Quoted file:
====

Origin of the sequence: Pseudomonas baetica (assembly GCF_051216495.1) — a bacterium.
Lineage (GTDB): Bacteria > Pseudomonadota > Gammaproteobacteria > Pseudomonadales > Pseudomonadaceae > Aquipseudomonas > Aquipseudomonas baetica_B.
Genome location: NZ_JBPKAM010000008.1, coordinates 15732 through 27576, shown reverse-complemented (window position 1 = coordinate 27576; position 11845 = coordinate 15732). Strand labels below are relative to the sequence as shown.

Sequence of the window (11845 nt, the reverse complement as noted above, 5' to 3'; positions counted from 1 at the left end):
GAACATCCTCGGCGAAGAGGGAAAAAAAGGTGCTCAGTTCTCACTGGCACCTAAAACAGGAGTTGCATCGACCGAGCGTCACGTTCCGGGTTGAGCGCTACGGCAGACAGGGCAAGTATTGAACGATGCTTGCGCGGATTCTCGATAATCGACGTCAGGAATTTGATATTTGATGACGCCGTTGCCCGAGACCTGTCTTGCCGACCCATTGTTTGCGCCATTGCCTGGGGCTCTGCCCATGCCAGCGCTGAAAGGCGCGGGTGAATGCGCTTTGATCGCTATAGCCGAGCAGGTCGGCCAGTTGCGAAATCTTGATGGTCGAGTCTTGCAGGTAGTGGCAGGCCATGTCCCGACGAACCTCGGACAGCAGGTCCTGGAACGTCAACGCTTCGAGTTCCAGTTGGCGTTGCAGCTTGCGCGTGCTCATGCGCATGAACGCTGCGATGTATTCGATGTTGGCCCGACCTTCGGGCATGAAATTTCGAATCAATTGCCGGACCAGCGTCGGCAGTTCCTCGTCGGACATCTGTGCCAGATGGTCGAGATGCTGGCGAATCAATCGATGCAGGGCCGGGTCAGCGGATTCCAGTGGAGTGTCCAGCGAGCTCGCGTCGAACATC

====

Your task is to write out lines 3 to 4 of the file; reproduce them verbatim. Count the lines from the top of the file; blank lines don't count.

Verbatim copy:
Genome location: NZ_JBPKAM010000008.1, coordinates 15732 through 27576, shown reverse-complemented (window position 1 = coordinate 27576; position 11845 = coordinate 15732). Strand labels below are relative to the sequence as shown.

Sequence of the window (11845 nt, the reverse complement as noted above, 5' to 3'; positions counted from 1 at the left end):